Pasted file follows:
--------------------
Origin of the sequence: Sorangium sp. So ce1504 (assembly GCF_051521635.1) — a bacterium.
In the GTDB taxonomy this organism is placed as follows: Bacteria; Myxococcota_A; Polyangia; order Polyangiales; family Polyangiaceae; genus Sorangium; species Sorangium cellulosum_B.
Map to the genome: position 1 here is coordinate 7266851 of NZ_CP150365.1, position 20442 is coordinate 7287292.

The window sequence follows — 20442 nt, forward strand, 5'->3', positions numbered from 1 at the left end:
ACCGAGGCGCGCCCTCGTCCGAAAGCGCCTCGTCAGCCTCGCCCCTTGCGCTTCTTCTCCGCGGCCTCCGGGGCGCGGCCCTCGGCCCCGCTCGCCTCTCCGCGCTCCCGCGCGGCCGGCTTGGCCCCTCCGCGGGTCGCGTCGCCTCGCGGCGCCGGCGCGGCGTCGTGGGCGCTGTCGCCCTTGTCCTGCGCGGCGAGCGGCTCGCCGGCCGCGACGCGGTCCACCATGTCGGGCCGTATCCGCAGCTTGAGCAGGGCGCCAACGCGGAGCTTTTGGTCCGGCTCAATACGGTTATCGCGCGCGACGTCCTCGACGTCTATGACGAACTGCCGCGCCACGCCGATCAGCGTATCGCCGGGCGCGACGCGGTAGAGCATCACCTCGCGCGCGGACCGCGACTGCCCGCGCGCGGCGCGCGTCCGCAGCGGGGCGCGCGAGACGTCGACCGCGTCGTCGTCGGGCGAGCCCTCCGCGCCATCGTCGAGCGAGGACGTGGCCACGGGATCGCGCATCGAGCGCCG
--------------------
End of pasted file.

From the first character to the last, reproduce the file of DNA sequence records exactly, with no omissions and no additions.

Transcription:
Origin of the sequence: Sorangium sp. So ce1504 (assembly GCF_051521635.1) — a bacterium.
In the GTDB taxonomy this organism is placed as follows: Bacteria; Myxococcota_A; Polyangia; order Polyangiales; family Polyangiaceae; genus Sorangium; species Sorangium cellulosum_B.
Map to the genome: position 1 here is coordinate 7266851 of NZ_CP150365.1, position 20442 is coordinate 7287292.

The window sequence follows — 20442 nt, forward strand, 5'->3', positions numbered from 1 at the left end:
ACCGAGGCGCGCCCTCGTCCGAAAGCGCCTCGTCAGCCTCGCCCCTTGCGCTTCTTCTCCGCGGCCTCCGGGGCGCGGCCCTCGGCCCCGCTCGCCTCTCCGCGCTCCCGCGCGGCCGGCTTGGCCCCTCCGCGGGTCGCGTCGCCTCGCGGCGCCGGCGCGGCGTCGTGGGCGCTGTCGCCCTTGTCCTGCGCGGCGAGCGGCTCGCCGGCCGCGACGCGGTCCACCATGTCGGGCCGTATCCGCAGCTTGAGCAGGGCGCCAACGCGGAGCTTTTGGTCCGGCTCAATACGGTTATCGCGCGCGACGTCCTCGACGTCTATGACGAACTGCCGCGCCACGCCGATCAGCGTATCGCCGGGCGCGACGCGGTAGAGCATCACCTCGCGCGCGGACCGCGACTGCCCGCGCGCGGCGCGCGTCCGCAGCGGGGCGCGCGAGACGTCGACCGCGTCGTCGTCGGGCGAGCCCTCCGCGCCATCGTCGAGCGAGGACGTGGCCACGGGATCGCGCATCGAGCGCCG